What does safe mean to you? The dictionary defines safe as “protected from or not exposed to danger or risk; not likely to be harmed or lost” and in the context of diving, we often think about the physical risks. These can include decompression sickness, animal-induced injuries, separated from the team/boat, entanglement, lost within a cave system or running out of gas. These are all credible negative outcomes which we should be concerned about. In fact, a number of these appear in the 2008 research paper from DAN (Common causes of open-circuit recreational diving fatalities) which examined triggers, disabling event/injuries and causes of death in diving, and so they should be definitely considered as part of our risk management plans and diving plans.
But what about another form of safety? A form which Google under project Aristotle identified as the key trait of high-performing teams and without which nothing else really mattered. A form...
You may be wondering what the vandalism of a piece of art has to do with diving safety and improved personal/team performance, but read on. One of the best ways of getting a point across is by telling a story…and so this story begins.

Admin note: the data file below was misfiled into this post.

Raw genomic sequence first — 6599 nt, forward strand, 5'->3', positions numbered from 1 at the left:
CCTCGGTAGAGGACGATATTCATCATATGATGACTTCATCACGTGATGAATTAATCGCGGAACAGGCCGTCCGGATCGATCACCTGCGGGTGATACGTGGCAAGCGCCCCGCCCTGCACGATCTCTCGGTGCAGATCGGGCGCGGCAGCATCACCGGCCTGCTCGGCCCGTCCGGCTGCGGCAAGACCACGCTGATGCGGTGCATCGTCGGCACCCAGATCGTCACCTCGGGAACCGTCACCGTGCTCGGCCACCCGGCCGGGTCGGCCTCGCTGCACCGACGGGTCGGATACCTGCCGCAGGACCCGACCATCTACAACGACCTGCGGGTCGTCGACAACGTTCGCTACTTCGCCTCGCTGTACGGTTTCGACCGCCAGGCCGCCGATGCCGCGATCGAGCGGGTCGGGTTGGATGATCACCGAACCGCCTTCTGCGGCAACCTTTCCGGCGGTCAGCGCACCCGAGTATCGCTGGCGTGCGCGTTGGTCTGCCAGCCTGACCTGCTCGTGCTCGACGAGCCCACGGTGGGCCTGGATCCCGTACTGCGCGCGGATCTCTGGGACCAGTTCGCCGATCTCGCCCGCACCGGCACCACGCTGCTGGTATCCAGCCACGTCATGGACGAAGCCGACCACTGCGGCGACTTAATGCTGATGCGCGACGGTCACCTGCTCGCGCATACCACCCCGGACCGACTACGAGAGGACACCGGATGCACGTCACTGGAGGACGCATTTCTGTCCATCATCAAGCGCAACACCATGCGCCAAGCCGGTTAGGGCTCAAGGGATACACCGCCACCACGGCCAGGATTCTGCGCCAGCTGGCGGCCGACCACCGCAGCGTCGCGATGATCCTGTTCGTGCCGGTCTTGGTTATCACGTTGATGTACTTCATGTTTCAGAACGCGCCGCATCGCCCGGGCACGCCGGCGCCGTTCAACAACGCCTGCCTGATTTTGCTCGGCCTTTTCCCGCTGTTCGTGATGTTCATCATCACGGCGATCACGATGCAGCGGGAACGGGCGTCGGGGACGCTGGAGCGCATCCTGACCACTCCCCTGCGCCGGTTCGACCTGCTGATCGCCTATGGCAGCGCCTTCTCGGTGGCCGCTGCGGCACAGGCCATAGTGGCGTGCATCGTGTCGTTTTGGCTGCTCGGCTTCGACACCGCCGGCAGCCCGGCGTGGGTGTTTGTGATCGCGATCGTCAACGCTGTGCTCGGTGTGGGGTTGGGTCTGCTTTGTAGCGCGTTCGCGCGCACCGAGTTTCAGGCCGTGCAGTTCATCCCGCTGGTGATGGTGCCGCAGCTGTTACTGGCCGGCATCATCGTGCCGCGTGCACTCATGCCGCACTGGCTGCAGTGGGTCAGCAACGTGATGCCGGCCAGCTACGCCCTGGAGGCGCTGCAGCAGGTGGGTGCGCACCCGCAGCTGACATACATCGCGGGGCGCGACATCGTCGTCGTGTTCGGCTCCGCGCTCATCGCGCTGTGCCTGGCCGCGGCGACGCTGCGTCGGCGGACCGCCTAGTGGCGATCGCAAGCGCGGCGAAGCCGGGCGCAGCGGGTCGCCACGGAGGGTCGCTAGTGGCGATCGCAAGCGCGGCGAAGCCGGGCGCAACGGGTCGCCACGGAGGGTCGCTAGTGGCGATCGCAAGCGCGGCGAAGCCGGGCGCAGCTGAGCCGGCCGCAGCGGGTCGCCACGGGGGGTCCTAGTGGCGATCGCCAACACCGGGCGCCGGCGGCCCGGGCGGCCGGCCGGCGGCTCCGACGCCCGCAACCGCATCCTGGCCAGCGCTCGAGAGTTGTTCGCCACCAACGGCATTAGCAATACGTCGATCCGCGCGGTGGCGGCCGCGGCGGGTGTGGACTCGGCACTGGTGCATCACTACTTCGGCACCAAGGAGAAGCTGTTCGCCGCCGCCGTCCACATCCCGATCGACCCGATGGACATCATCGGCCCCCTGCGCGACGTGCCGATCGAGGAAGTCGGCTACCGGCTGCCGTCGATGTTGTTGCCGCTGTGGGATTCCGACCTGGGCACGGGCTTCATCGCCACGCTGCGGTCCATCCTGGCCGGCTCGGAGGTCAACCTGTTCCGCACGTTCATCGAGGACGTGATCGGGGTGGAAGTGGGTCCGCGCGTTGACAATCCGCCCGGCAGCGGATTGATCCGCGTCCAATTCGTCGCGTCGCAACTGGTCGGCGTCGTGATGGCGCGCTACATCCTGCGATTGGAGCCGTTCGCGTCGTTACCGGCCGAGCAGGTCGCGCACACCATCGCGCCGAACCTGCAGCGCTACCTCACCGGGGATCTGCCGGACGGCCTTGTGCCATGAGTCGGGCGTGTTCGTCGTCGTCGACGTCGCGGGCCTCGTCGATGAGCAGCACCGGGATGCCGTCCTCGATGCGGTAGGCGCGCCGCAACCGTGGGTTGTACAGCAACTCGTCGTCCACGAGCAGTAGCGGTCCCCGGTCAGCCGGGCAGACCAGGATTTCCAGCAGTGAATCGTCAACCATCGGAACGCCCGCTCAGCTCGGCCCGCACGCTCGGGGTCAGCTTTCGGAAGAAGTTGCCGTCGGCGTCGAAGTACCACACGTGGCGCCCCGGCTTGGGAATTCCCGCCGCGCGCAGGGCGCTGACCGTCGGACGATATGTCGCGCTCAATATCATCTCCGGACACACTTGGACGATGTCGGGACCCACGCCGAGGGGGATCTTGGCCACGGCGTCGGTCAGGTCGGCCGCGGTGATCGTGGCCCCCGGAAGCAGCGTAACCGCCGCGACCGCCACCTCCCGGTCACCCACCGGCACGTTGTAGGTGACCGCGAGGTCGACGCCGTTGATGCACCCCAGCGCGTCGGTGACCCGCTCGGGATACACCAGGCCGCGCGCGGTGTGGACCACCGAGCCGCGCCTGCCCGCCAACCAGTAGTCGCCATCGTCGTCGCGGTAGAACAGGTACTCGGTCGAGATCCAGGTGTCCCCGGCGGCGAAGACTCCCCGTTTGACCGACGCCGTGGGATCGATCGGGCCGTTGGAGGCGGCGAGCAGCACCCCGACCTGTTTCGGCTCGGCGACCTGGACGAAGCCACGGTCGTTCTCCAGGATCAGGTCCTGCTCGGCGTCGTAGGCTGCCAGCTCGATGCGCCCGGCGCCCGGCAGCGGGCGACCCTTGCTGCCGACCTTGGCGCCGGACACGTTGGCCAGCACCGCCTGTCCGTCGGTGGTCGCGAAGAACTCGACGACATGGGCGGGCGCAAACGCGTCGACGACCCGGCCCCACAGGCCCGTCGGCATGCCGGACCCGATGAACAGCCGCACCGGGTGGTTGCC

"An elderly German woman was questioned by police after filling in blank spaces on a crossword puzzle that was being displayed as a work of art at a local museum. The BBC reports that the 91-year-old woman used a ballpoint pen to write on the work of art titled "Reading-work-piece" by avant garde artist Arthur Koepcke during a senior citizens tour to Nuremberg's Neues Museum.” - Link
How could someone be so daft as to write on a piece of art in a museum, surely it was obvious that the exhibit was an exhibit and not something to be interacted with? Maybe it was because she was old and had dementia? Indeed, one news report called it an error but she admitted that she did it on purpose. Using that rationale and your normal thought...
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